Why Holland House Hargeisa as a business hub?
It is widely accepted among policy makers, government, and businesses that knowledge and innovation are critical ingredients for economic growth (World Bank 2017).
In the world of today, information and communication technology are critical aspects that are changing the landscape for competitiveness as new opportunities present themselves in developing countries and this brings in a new phenomenon (MGI, 2013, Ernst, 2002).
The rapid growth of hubs in Africa is one such phenomenon. Africa has experienced tremendous growth in its innovation spaces witnessing progressive developments of such spaces and with significant variations in focus and funding. Now many of these hubs are searching for sustainable operating models in the continent’s fast-evolving business landscape.According to a recent article in the Tech Moran, innovative hubs in Africa are doing quite well though they need to be complimented or combined with building skills and capacity to help fill the unemployment gap and build a future generation of innovators. Majority of these hubs need to invest more in skills, training and tech support and not just a co-working space providing entrepreneurs with a place to work from.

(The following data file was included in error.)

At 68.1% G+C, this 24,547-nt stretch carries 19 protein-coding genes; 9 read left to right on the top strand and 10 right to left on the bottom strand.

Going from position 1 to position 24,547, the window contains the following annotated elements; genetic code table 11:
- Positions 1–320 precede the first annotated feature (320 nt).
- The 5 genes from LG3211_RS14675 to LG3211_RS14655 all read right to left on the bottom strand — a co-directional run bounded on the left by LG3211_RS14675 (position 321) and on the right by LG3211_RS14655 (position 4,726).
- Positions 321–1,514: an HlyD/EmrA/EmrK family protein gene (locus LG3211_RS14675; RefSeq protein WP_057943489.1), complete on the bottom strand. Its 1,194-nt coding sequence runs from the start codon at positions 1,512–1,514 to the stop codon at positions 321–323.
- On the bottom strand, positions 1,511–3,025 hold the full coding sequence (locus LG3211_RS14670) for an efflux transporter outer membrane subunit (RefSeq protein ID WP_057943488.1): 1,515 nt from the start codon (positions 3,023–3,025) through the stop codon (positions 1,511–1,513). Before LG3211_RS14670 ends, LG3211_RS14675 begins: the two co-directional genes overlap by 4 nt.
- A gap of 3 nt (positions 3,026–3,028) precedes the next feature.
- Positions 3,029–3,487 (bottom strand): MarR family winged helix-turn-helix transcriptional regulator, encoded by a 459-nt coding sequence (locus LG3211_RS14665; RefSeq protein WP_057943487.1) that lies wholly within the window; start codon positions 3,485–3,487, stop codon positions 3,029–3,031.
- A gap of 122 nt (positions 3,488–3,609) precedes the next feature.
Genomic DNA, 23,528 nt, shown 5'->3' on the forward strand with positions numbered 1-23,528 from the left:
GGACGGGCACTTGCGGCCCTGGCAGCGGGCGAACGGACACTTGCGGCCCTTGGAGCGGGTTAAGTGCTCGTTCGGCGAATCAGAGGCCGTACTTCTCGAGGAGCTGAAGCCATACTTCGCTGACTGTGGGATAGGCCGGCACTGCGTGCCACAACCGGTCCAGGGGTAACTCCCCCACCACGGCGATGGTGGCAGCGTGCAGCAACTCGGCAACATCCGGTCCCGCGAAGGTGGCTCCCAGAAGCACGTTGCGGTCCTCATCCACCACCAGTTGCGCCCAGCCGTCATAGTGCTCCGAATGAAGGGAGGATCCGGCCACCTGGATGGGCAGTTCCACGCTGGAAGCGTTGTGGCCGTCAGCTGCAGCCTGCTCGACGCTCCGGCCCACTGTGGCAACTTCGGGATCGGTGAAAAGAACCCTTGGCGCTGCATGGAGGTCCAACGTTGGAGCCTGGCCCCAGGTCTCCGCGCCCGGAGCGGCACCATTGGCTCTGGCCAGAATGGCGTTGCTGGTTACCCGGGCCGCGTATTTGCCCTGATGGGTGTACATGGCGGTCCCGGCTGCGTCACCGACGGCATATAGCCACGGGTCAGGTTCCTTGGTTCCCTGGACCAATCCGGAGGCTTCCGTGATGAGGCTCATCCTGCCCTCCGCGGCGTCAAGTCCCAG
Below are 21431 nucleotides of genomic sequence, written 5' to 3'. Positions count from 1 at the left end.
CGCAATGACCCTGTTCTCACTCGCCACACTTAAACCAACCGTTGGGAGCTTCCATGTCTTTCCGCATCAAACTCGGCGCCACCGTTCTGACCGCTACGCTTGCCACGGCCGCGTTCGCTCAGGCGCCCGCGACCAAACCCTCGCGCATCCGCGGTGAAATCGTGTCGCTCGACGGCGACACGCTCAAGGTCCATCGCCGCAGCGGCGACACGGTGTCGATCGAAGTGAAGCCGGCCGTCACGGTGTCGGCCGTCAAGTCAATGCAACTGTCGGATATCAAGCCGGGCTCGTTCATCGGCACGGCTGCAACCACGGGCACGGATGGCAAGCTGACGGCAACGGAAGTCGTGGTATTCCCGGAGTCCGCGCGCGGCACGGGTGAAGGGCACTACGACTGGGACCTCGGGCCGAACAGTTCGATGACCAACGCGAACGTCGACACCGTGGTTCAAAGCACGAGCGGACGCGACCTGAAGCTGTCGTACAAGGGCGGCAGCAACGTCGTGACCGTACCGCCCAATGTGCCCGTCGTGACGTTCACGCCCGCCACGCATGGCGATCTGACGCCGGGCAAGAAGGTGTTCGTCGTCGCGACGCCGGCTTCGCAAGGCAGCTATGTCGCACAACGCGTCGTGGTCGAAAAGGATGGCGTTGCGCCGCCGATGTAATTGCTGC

On the brighter side, there are also hubs in East Africa that have successfully connected several entrepreneurs with investors, with collaboration to build the capacity of these hubs a lot can be achieved.
Holland House Hargeisa as a Business Hub
Holland House Hargeisa will offer a valuable mix of low-cost office space, networking opportunities and business advice to support entrepreneurs in general, and Diaspora start-ups in particular.
One of the primary goals for Holland House Hargeisa is to be a centre that connects and links individuals, businesses and institutions alike whether they reside here in Somaliland or in the Netherlands.
The private sector in Somaliland is now thriving and has the potential to contribute improved economic growth, create more job opportunities for the Somali youth, but the industry lacks the necessary capacity to unlock for Small and Medium businesses to sustain, the early life of start-up enterprises is a difficult period.
The most significant cause of failure in new start-ups merely is because small businesses have to ‘go it alone’ with no support provided.